Canadian airline Harbour Air and engine maker magniX are teaming up to create the first fully electronic commercial airplane fleet, in an exciting development for the electric aviation industry.
The companies intend to swap the engine on Harbour Air’s seaplanes for magniX’s electric motor and lithium-ion battery packs, according to a Harbour Air press release. Initial test flights are set to begin in late 2019 and the first aircraft to be converted will be the DHC-2 de Havilland Beaver, which holds six-passengers.
This is exciting news, given air travel’s significant contribution to greenhouse gas emissions. According to a January report by Rhodium Group, carbon dioxide emissions in the US rose 3.4 percent in 2018, with the transportation sector as the primary contributor for the third year in a row at 1 percent.
Surprisingly the rise in emissions didn’t come from cars. Instead, robust demand from trucking and air travel drove the increase.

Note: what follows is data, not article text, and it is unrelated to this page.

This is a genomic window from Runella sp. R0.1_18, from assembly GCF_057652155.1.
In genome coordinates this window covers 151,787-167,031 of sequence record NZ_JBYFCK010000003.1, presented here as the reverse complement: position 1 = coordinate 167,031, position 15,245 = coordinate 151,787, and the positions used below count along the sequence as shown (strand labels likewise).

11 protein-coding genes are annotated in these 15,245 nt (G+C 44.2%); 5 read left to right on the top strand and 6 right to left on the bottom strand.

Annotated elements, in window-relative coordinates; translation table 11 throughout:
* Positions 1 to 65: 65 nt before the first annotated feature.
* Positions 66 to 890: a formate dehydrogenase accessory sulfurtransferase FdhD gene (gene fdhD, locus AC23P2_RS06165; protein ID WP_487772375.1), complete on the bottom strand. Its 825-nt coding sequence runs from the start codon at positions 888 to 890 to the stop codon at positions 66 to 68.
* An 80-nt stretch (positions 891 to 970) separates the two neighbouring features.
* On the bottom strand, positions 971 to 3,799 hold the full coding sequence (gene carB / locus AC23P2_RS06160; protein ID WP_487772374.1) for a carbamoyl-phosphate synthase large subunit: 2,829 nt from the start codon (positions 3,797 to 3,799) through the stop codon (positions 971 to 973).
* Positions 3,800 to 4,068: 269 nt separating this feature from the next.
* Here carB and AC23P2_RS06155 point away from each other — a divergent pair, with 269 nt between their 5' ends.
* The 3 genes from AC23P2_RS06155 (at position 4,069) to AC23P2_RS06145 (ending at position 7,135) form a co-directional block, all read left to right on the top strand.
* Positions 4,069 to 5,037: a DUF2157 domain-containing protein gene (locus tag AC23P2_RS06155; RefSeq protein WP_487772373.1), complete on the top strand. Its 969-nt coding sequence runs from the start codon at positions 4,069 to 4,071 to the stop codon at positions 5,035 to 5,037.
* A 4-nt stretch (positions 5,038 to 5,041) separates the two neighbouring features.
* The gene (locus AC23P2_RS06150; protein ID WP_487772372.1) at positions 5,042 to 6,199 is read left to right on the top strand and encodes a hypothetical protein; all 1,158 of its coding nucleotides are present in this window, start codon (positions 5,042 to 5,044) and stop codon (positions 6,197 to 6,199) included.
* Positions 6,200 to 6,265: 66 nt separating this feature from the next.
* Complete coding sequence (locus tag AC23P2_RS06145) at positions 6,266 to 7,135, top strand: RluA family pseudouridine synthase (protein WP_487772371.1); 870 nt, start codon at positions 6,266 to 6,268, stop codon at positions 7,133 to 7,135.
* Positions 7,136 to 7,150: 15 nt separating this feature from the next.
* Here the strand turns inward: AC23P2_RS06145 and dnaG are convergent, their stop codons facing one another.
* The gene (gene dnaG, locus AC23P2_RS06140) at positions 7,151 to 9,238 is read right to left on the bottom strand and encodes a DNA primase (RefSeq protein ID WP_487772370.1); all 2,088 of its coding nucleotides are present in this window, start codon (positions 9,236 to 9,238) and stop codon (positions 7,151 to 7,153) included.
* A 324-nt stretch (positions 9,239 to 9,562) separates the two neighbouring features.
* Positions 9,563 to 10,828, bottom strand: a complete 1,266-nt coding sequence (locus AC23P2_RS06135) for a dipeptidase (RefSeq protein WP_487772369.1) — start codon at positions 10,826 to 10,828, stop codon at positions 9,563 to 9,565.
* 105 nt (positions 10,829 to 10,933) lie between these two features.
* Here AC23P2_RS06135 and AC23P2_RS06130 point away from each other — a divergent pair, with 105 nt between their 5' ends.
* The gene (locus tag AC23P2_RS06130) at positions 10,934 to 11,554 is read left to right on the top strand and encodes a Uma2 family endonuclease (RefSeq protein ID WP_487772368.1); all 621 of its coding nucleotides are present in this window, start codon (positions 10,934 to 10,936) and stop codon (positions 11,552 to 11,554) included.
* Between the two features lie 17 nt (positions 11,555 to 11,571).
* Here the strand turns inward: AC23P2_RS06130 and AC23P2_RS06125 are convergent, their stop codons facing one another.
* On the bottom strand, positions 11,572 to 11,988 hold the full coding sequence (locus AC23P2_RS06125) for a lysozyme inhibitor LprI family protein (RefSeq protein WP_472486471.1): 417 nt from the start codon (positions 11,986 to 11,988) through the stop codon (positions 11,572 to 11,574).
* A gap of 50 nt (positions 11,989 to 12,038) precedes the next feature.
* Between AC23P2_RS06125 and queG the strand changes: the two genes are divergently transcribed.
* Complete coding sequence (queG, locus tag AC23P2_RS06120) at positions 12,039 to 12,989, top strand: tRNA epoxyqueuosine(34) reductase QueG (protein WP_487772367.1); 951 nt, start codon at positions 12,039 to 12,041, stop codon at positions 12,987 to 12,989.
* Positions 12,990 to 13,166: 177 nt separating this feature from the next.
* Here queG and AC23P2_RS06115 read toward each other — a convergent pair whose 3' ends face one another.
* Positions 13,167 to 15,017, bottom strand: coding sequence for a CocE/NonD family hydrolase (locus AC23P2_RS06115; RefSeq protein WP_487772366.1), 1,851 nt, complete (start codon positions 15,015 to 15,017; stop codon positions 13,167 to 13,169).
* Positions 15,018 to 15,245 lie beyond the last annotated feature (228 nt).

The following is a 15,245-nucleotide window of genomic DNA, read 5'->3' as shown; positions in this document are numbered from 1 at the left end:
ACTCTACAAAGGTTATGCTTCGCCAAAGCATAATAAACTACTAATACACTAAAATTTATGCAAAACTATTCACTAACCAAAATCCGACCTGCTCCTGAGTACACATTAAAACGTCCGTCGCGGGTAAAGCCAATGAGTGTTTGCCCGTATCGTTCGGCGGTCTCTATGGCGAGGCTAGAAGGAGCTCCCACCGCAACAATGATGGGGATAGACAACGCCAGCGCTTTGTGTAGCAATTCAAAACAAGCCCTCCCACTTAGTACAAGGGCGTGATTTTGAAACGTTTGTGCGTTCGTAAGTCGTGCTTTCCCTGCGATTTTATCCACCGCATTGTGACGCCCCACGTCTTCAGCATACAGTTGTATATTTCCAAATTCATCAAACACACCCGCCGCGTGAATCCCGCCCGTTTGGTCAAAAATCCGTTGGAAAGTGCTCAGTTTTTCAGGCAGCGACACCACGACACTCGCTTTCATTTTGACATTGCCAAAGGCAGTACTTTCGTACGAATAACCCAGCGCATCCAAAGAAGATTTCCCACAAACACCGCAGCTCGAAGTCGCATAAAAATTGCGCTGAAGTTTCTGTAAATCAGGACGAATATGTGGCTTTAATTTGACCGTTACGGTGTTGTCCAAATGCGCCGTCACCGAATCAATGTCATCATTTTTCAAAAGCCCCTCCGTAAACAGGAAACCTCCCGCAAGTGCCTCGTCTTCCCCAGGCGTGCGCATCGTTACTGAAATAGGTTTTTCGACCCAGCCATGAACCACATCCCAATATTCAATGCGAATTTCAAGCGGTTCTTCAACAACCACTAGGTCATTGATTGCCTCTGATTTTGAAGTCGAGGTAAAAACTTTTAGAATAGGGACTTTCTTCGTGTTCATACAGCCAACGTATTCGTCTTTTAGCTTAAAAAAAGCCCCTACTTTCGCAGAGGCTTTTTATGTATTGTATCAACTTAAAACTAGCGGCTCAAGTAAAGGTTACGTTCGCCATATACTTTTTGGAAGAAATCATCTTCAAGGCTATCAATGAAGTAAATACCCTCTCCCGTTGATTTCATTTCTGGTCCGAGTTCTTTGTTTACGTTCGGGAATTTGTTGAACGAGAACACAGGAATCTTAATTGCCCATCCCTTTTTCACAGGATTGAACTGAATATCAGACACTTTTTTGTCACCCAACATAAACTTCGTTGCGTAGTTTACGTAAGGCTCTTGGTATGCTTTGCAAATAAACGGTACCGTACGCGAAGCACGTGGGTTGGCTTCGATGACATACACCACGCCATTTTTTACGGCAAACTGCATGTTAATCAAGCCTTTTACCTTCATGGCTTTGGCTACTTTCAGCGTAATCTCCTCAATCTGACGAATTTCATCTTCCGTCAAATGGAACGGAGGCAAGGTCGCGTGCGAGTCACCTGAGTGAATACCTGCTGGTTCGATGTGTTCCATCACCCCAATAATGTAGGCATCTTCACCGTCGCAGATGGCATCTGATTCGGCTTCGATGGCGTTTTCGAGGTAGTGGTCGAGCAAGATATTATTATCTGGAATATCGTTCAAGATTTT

There’s a worldwide focus on swapping combustion engine vehicles for electric vehicles, but this data shows that we can’t just settle for electric cars and expect to substantially reduce our greenhouse gas emissions. We need to electrify all types of commonly-used transportation.
Still, it’s difficult to imagine how people will feel comfortable flying in ePlanes given that only a few years ago exploding lithium-ion batteries in Samsung phones were making headlines. And just last month the Trump administration said it was issuing new rules preventing airlines from carrying lithium-ion batteries as cargo on passenger planes.
It’s going to take a while for the public to feel as safe flying on an ePlane as they might feel driving in an electric vehicle, but this announcement is encouraging. We have no choice but to reduce carbon emissions and it’s heartening to see companies be proactive.